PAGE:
Under Scenario 2, enrollment would be 620,000 higher in 2020 than in Scenario 1, with 340,000 new enrollees resulting from VA’s further relaxation of the restrictions on enrollment and 280,000 from the higher troop deployments. The resources required to treat all enrolled veterans would reach nearly $85 billion in 2020, or 22 percent more than under Scenario 1 and about 75 percent more than the amount provided for 2010.
What factors explain the difference of roughly $15 billion in the potential costs of the two scenarios in 2020? The disparity between the growth rates of medical expenditures per enrollee in the two scenarios accounts for the lion’s share of the difference—$13 billion. Extending eligibility to additional higher-income veterans who have no compensable service-connected disabilities would add just $1 billion to the costs under Scenario 1; because those new enrollees are drawn from a group that historically has cost less to treat than most other veterans, the additional resources VA would require would be relatively small. The higher troop levels for contingency operations under Scenario 2 would also add $1 billion; the increase in the number of enrollees would be small—only about 3 percent—and they too would use fewer resources than the average enrollee.
The projections for both scenarios exceed the baseline projections that CBO constructs in accordance with the provisions set forth in the (now expired) Balanced Budget and Emergency Deficit Control Act of 1985. The baseline projections reflect the assumption that appropriations increase at the same rate as the employment cost index for the wage and salary component of VA’s budget and at the same rate as the gross domestic product price index for all other components.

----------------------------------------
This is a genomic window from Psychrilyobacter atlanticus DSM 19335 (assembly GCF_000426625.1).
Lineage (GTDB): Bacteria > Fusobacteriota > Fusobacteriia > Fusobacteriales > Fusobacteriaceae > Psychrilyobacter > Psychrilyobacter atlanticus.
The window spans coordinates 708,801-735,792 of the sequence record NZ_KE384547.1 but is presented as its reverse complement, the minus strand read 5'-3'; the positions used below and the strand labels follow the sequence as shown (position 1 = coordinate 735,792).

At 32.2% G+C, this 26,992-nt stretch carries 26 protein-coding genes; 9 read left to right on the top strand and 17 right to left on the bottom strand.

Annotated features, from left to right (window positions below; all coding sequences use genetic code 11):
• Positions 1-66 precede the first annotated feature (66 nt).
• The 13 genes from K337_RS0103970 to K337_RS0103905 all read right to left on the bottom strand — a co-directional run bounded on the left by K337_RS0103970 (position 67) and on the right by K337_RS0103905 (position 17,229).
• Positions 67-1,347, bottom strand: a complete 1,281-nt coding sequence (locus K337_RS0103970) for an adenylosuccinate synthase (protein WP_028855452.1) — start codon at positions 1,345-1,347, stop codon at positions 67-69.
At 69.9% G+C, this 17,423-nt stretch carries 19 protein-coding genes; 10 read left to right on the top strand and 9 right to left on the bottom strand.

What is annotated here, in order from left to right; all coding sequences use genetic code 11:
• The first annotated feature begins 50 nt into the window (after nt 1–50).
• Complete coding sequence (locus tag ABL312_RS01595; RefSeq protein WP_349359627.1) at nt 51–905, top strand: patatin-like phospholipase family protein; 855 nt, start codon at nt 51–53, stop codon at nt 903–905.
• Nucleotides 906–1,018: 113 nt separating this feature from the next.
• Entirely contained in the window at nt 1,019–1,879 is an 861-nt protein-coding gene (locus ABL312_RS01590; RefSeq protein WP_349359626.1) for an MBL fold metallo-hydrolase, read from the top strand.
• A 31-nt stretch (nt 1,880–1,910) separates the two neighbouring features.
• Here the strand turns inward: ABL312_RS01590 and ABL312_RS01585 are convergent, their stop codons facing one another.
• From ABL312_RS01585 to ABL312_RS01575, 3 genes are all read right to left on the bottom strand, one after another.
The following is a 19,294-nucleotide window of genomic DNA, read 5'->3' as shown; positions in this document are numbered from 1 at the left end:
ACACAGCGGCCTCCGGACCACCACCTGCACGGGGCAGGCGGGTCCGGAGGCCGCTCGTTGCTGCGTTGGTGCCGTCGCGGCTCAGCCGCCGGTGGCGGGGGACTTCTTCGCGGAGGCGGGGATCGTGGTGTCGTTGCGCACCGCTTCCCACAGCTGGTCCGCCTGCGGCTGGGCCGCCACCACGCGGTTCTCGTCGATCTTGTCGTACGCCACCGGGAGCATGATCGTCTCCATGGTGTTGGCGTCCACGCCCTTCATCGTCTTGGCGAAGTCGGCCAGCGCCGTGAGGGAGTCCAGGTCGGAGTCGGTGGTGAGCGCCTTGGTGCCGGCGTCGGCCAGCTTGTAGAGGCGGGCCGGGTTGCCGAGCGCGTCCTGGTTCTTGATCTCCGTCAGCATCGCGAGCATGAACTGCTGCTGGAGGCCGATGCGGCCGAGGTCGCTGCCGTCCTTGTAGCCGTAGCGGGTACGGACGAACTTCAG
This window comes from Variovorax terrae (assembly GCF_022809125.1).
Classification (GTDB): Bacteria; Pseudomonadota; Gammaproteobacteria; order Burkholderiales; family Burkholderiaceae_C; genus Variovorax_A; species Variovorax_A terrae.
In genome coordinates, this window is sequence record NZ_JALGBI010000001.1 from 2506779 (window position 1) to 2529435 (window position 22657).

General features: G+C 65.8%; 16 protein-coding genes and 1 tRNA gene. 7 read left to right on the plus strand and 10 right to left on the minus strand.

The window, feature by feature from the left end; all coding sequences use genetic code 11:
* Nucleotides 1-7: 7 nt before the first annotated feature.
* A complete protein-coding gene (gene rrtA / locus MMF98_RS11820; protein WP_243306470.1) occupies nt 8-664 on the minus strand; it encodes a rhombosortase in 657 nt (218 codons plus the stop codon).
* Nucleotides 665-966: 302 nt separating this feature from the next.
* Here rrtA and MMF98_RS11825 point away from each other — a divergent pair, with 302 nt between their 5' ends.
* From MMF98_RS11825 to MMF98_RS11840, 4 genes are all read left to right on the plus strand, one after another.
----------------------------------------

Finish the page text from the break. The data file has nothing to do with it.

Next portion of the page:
In making its projections, CBO did not explicitly account for recently enacted health care legislation—in particular, the Patient Protection and Affordable Care Act (P.L. 111-148) and the Health Care and Education Reconciliation Act of 2010 (P.L. 111-152). Although there is considerable uncertainty regarding how the new legislation will be implemented, CBO conducted a preliminary analysis of how it might affect VA’s resource requirements. That analysis indicates that the new laws may either increase or decrease the number of enrollees—and therefore VA’s resource requirements—but in either case probably by only a small amount. On the one hand, the costs of obtaining health insurance will be lower for some veterans in the latter part of the coming decade, leading some of them to seek less care from VA than they would have without the recent legislation. On the other hand, to avoid financial penalties that may be assessed on people who do not have a required level of health insurance, some veterans who would otherwise neither enroll in VA’s program nor obtain other insurance might choose to enroll with VA. Neither of those effects is likely to be large enough to significantly affect the projections in this report.
Potential Costs to Treat Veterans of Overseas Contingency Operations
As part of its projections for the resources needed to treat all enrolled veterans, CBO separately estimated the portion of resources that would be required to treat veterans of overseas contingency operations. CBO estimates that between the time hostilities began and the end of 2020, VA would enroll a total of 1.4 million or 1.7 million OCO veterans under Scenarios 1 and 2, respectively. The annual resources (in 2010 dollars) required to treat OCO veterans would increase from an estimated $2.0 billion in 2010 to $5.4 billion in 2020 under Scenario 1 and to $8.3 billion under Scenario 2. Because OCO veterans are typically younger and healthier than the average VA enrollee, they are less expensive to treat. Accordingly, the resources devoted to OCO veterans would be a small share of outlays, consuming 8 percent and 10 percent of VA’s resources for health care services in 2020 under Scenario 1 and Scenario 2, respectively. As the OCO veterans age, however, CBO expects that their costs will be similar to those of other older veterans who use VA’s health care services.